• On my system (Arch Linux on ARM) cp -r /etc/skel/.* recurse back into /etc/ and copies all data from here (/etc/skel/.* matches /etc/skel/.. I expect). The solution from superuser.com/a/61619/22153 seem to work: cp -r /etc/skel /home/user (/home/user must not exist before running the command) – zpon Dec 18 '14 at 20:10
  • I guess you shell globbing expands * with . (dot). So .. is matched. Am I right? Many shells disable this per default, because of such behavior. Which shell do you use? – math Jan 20 '15 at 8:10
mkdir -p /home/john
chown john:john /home/john
usermod -d /home/john john

That should do the trick I believe

  • 2
    it says: usermod: no changes. and the directory isn't created. it doesn't work either with the -m option. – cd1 Sep 9 '09 at 14:56
  • 1
    Alright. I figured out why that didn't work, useradd used to only put $HOME_DIR in /home unless you specified otherwise. It now seems to automatically put it in /home/$USER instead. A cheap way might be to usermod -d /home/john2 -m john then run usermod -d /home/john -m. – David Rickman Sep 9 '09 at 15:09
  • Nevermind that doesn't work either. – David Rickman Sep 9 '09 at 15:10
  • 1
    Well at least you learned something new. – David Rickman Sep 9 '09 at 15:38
  • 1
    You forgot to copy the contents of /etc/skel/ + chown recursive for those new files. usermod wouldn't work since here the directory was registered but not created, usermod won't do anything. – Aki Sep 26 '13 at 15:12

You can use something like pam_mkhomedir to prevent this from ever being an issue with any users in the future. pam_mkhomedir is a PAM module that automatically creates a user's home directory on login if it doesn't exist, and populates it with files from /etc/skel (or whatever skel directory you specify).

This is also a nicely scalable approach because it will continue to solve this problem if you ever switch your user repository over to a directory service like LDAP in the future.


In my case, the home volume was corrupted and I decided just rebuild it from scratch since not much data involved but I want to keep users' login information, so I recreated the home directories manually with this script:

cat /etc/passwd | while IFS=: read n x i g c d r
  # my system has uid started at 1000, but has nfsnobody at 65534:
  if [[ "$i" -ge 1000 && "$i" -le 65000 && ! -x "$d" ]]
    cp -av /etc/skel "$d"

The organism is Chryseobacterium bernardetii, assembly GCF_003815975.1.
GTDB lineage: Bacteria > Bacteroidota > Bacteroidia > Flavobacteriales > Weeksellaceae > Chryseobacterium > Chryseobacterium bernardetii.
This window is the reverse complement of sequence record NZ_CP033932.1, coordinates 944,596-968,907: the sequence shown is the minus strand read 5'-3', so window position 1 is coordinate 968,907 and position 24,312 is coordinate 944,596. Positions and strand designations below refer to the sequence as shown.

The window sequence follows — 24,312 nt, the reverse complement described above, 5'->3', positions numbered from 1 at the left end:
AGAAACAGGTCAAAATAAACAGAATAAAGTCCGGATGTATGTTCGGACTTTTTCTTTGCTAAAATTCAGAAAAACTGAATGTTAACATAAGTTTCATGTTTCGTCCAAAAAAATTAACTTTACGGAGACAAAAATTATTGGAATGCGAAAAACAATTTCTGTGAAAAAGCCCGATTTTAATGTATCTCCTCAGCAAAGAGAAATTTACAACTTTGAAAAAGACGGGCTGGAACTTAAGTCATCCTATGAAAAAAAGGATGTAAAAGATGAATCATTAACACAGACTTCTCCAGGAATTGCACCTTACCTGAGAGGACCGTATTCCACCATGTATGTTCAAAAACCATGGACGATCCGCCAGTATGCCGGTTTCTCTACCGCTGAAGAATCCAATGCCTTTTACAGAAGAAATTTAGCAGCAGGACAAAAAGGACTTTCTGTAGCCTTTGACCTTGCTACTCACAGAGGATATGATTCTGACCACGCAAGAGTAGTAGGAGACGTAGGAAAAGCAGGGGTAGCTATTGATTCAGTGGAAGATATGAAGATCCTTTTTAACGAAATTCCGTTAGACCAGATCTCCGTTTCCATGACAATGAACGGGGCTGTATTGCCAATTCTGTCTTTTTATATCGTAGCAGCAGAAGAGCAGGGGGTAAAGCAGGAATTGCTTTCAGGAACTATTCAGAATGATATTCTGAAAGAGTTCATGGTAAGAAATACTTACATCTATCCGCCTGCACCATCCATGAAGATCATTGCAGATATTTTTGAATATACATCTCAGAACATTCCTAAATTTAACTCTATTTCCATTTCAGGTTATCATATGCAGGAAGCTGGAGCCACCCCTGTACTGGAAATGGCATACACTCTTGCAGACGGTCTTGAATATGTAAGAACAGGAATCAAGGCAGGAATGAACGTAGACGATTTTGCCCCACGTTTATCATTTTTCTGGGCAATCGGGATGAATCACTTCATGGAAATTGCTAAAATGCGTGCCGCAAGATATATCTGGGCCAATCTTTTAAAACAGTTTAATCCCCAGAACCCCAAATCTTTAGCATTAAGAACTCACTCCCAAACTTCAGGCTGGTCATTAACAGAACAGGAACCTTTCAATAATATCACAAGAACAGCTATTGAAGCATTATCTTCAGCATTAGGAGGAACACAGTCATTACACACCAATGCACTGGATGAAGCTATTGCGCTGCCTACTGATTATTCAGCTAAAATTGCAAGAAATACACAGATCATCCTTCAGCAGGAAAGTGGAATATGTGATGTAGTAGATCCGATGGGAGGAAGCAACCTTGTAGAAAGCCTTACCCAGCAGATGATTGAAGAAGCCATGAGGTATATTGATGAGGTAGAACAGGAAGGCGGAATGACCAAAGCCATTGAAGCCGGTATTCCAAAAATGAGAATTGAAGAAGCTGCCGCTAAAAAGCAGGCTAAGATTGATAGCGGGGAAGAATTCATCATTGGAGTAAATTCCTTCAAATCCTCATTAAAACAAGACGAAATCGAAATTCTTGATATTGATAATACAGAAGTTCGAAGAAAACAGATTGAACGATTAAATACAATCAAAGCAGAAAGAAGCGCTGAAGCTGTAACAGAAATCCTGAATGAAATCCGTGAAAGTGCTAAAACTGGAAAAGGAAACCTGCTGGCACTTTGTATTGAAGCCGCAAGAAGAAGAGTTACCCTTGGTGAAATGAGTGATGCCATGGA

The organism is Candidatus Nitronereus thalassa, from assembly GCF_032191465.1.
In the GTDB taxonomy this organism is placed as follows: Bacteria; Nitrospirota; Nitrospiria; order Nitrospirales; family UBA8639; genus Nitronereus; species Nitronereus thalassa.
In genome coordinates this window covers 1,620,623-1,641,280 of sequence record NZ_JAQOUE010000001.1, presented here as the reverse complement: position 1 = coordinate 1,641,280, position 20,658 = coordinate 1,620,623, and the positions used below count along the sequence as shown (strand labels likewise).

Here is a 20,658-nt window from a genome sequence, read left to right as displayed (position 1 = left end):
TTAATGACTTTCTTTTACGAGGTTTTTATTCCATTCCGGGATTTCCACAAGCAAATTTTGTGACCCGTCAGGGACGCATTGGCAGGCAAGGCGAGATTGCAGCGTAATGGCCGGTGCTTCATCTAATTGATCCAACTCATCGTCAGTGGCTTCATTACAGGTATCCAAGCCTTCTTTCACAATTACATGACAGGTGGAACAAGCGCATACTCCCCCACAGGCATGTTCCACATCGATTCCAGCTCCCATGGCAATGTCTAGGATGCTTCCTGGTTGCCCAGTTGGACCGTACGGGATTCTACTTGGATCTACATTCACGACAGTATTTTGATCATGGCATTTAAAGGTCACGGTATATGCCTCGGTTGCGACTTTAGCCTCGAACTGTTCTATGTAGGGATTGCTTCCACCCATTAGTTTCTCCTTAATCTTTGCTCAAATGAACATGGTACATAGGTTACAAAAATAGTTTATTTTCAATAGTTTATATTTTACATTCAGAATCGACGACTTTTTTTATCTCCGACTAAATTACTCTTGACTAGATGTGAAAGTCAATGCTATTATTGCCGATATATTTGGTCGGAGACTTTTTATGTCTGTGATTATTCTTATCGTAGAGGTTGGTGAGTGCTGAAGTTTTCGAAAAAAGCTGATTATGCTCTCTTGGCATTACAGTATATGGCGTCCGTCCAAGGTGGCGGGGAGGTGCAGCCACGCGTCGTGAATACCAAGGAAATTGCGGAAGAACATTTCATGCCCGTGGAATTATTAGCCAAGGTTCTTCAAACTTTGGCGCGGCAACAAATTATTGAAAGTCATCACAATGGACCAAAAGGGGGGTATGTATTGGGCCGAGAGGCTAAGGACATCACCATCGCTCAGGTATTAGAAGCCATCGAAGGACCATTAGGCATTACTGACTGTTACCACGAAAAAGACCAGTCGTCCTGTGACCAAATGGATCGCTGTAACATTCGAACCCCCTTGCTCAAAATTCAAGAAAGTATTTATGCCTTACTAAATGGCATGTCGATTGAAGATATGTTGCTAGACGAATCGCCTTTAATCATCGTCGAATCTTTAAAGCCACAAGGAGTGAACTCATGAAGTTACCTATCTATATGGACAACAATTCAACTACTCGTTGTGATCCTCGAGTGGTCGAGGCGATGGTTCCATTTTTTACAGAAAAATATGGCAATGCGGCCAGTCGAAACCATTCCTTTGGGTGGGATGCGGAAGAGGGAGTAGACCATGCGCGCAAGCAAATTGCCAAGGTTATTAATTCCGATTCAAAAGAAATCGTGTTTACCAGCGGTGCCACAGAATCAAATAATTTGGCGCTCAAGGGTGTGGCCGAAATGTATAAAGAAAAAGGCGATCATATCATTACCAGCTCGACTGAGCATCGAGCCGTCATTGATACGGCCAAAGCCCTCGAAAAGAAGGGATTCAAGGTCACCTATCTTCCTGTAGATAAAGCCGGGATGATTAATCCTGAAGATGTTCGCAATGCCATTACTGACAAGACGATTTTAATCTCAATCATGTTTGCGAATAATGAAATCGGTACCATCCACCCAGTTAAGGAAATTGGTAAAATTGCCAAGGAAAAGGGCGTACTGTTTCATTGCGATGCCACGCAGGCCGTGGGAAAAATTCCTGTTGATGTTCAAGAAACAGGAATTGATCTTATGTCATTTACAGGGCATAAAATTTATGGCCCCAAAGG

chown -R "$i:$g" "$d"
    # may needed in SELinux system:
    restorecon -R "$d"
    # add your chmod as your need:
    chmod -R o-rw "$d"

If you edit /etc/login.defs to contain


then home directories will be automatically created for any future users, unless you tell the system not to do so.

Another option is to use PAM for logins, and use the pam_mkhomedir module to automagically create the homedir on the first login.


Login with the user john and write from a shell:


That's it! Don't use sudo or su, you don't need root access to create some directories. From a root account, you can use:

sudo -u john xdg-user-dirs-update

That way, you will execute the command as john, that can be useful if you made the mistake with more than one user.


My first step after doing a useradd is to su - <user>.

Creates the home directories, copies skeletons, etc - at least on the CentOS 4 box I do that on most frequently.


This is exactly what the mkhomedir_helper $USERNAME command does.

  • 1
    No value is added by repeating what another answer already explained two years ago. – kasperd Jun 18 '15 at 9:57

You could simply edit /etc/passwd. The second to the last field is the user's home directory.

  • They users were already created. The home directories weren't created because he forgot a switch. – David Rickman Sep 9 '09 at 19:27
  • I didn't mean to change the user's home directory, I meant to create the directory and copy the skeleton files to it with the appropriate permissions after the user has been added. – cd1 Sep 9 '09 at 19:37
usermod -d /home/john john


usermod --home /home/john john

and read

man usermod


  • 2
    The question is more complex than just that - and already has better answers. – Esa Jokinen Apr 6 '15 at 10:39

Your Answer

By clicking “Post Your Answer”, you agree to our terms of service, privacy policy and cookie policy

Not the answer you're looking for? Browse other questions tagged or ask your own question.